Aevi Genomic initiates Phase I/II trial of AEVI-001 to treat 22q DS

1st February 2017 (Last Updated February 1st, 2017 18:30)

US-based Aevi Genomic Medicine has initiated its Phase I/II clinical trial with the enrolment and dosing of its first patient with AEVI-001 (NFC-1) to treat 22q11.2 deletion syndrome (22q DS) in children.

US-based Aevi Genomic Medicine has initiated its Phase I/II clinical trial with the enrolment and dosing of its first patient with AEVI-001 (NFC-1) to treat 22q11.2 deletion syndrome (22q DS) in children.

AEVI-001 is an investigational glutamate modulator designed to relieve psychiatric symptoms associated with 22q DS patients caused due to mutations in RANBP1 gene that disrupts glutamatergic signalling.

The Phase I/II trial will evaluate the changes in symptoms observed in three neuropsychiatric disorders, anxiety, attention deficit hyperactivity disorder (ADHD) and autism spectrum disorders (ASD), which are often found in patients affected by 22q DS.

Aevi Genomic Medicine chief scientific officer Garry Neil said: "We are pleased to have the first patient enrolled into this important study.

"We are pleased to have the first patient enrolled into this important study."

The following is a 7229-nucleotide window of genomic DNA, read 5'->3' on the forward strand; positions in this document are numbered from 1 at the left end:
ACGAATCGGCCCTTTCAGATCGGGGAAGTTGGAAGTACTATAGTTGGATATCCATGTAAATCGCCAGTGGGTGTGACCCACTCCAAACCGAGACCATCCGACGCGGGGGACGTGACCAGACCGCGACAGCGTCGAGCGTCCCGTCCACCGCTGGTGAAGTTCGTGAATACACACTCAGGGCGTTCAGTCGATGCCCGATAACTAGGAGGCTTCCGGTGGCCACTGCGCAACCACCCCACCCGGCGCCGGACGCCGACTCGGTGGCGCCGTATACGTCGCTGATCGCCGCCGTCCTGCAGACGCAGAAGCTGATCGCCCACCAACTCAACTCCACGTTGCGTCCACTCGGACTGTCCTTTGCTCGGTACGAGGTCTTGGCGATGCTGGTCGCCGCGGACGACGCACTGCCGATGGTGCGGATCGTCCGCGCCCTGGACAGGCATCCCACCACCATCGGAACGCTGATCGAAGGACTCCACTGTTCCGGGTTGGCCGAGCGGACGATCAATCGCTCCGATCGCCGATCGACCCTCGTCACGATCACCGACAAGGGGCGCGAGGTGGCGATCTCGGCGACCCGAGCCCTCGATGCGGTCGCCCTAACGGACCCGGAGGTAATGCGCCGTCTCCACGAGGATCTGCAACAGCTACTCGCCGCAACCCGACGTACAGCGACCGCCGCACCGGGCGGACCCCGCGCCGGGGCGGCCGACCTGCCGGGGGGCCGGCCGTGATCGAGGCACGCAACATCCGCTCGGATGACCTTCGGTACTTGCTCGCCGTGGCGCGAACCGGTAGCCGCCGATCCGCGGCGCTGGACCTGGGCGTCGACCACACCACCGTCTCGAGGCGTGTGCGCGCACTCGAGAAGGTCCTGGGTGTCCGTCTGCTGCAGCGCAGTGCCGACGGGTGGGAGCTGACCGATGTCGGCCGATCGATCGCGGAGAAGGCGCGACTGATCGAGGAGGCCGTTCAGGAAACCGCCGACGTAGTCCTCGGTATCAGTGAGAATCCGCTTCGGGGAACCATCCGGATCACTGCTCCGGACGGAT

"Patients with 22q Deletion Syndrome often suffer from a range of debilitating psychiatric conditions, including anxiety disorders, ASD, and ADHD, with many patients progressing to psychosis and schizophrenia."

22qDS is a condition caused by the deletion of a small piece of chromosome 22 and is characterised by heart and facial abnormalities, as well as cleft palate.

The trial is to be conducted at the Children's Hospital of Philadelphia (CHOP), US, and will enrol 22q DS patients aged between 12 and 17 years with a diagnosis of anxiety, ASD, or ADHD.

It will be ensured that the patients have a confirmed deletion of the RANBP1 gene and will receive five weeks of open-label treatment with AEVI-001.

The primary endpoints will be the changes from baseline on established metrics related to the three neuropsychiatric disorders.